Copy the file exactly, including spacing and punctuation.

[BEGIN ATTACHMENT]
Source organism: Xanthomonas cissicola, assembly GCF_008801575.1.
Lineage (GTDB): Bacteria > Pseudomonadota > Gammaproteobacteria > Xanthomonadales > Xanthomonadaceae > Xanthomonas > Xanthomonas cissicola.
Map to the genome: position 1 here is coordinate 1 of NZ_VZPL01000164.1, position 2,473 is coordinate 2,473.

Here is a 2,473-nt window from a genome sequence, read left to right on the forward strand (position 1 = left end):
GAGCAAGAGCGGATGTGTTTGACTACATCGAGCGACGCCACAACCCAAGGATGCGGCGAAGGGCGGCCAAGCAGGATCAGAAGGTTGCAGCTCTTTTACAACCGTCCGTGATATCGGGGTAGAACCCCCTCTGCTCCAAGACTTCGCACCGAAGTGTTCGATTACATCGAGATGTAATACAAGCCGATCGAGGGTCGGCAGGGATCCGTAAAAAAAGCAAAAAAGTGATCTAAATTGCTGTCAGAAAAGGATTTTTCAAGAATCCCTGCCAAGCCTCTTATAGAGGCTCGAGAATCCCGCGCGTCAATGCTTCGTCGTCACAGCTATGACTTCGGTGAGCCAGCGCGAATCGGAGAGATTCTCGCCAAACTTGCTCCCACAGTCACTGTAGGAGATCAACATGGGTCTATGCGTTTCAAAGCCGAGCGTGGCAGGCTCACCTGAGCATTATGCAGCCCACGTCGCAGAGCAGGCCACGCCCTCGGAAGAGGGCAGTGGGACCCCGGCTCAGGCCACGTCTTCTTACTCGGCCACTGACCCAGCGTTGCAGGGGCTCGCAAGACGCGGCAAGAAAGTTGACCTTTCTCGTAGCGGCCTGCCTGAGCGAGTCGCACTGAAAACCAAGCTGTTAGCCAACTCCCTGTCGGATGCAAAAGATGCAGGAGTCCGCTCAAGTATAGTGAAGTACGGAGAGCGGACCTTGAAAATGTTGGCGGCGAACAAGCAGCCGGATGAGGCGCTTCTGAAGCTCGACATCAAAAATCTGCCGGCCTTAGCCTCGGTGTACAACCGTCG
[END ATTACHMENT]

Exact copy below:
Source organism: Xanthomonas cissicola, assembly GCF_008801575.1.
Lineage (GTDB): Bacteria > Pseudomonadota > Gammaproteobacteria > Xanthomonadales > Xanthomonadaceae > Xanthomonas > Xanthomonas cissicola.
Map to the genome: position 1 here is coordinate 1 of NZ_VZPL01000164.1, position 2,473 is coordinate 2,473.

Here is a 2,473-nt window from a genome sequence, read left to right on the forward strand (position 1 = left end):
GAGCAAGAGCGGATGTGTTTGACTACATCGAGCGACGCCACAACCCAAGGATGCGGCGAAGGGCGGCCAAGCAGGATCAGAAGGTTGCAGCTCTTTTACAACCGTCCGTGATATCGGGGTAGAACCCCCTCTGCTCCAAGACTTCGCACCGAAGTGTTCGATTACATCGAGATGTAATACAAGCCGATCGAGGGTCGGCAGGGATCCGTAAAAAAAGCAAAAAAGTGATCTAAATTGCTGTCAGAAAAGGATTTTTCAAGAATCCCTGCCAAGCCTCTTATAGAGGCTCGAGAATCCCGCGCGTCAATGCTTCGTCGTCACAGCTATGACTTCGGTGAGCCAGCGCGAATCGGAGAGATTCTCGCCAAACTTGCTCCCACAGTCACTGTAGGAGATCAACATGGGTCTATGCGTTTCAAAGCCGAGCGTGGCAGGCTCACCTGAGCATTATGCAGCCCACGTCGCAGAGCAGGCCACGCCCTCGGAAGAGGGCAGTGGGACCCCGGCTCAGGCCACGTCTTCTTACTCGGCCACTGACCCAGCGTTGCAGGGGCTCGCAAGACGCGGCAAGAAAGTTGACCTTTCTCGTAGCGGCCTGCCTGAGCGAGTCGCACTGAAAACCAAGCTGTTAGCCAACTCCCTGTCGGATGCAAAAGATGCAGGAGTCCGCTCAAGTATAGTGAAGTACGGAGAGCGGACCTTGAAAATGTTGGCGGCGAACAAGCAGCCGGATGAGGCGCTTCTGAAGCTCGACATCAAAAATCTGCCGGCCTTAGCCTCGGTGTACAACCGTCG